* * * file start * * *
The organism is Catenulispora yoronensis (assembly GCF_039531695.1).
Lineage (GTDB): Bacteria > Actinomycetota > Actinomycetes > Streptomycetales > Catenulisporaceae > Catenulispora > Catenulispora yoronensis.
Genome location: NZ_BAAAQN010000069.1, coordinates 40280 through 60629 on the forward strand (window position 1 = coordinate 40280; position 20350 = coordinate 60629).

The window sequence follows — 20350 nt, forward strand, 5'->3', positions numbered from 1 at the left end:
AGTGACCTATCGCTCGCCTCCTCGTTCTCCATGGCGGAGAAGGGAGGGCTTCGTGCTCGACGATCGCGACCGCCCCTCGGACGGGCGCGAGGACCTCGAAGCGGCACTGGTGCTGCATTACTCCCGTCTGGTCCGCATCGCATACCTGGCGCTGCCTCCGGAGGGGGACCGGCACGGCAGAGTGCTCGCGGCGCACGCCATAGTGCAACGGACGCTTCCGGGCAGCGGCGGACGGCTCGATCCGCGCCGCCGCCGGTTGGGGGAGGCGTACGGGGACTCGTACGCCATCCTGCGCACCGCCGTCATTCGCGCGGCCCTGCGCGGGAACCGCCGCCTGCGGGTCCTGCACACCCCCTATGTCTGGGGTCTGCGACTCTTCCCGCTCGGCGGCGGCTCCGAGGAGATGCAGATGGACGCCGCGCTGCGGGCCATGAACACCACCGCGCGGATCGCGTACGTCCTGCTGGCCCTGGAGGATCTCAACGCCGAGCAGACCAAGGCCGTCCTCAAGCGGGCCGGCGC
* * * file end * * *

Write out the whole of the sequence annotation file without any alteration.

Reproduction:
The organism is Catenulispora yoronensis (assembly GCF_039531695.1).
Lineage (GTDB): Bacteria > Actinomycetota > Actinomycetes > Streptomycetales > Catenulisporaceae > Catenulispora > Catenulispora yoronensis.
Genome location: NZ_BAAAQN010000069.1, coordinates 40280 through 60629 on the forward strand (window position 1 = coordinate 40280; position 20350 = coordinate 60629).

The window sequence follows — 20350 nt, forward strand, 5'->3', positions numbered from 1 at the left end:
AGTGACCTATCGCTCGCCTCCTCGTTCTCCATGGCGGAGAAGGGAGGGCTTCGTGCTCGACGATCGCGACCGCCCCTCGGACGGGCGCGAGGACCTCGAAGCGGCACTGGTGCTGCATTACTCCCGTCTGGTCCGCATCGCATACCTGGCGCTGCCTCCGGAGGGGGACCGGCACGGCAGAGTGCTCGCGGCGCACGCCATAGTGCAACGGACGCTTCCGGGCAGCGGCGGACGGCTCGATCCGCGCCGCCGCCGGTTGGGGGAGGCGTACGGGGACTCGTACGCCATCCTGCGCACCGCCGTCATTCGCGCGGCCCTGCGCGGGAACCGCCGCCTGCGGGTCCTGCACACCCCCTATGTCTGGGGTCTGCGACTCTTCCCGCTCGGCGGCGGCTCCGAGGAGATGCAGATGGACGCCGCGCTGCGGGCCATGAACACCACCGCGCGGATCGCGTACGTCCTGCTGGCCCTGGAGGATCTCAACGCCGAGCAGACCAAGGCCGTCCTCAAGCGGGCCGGCGC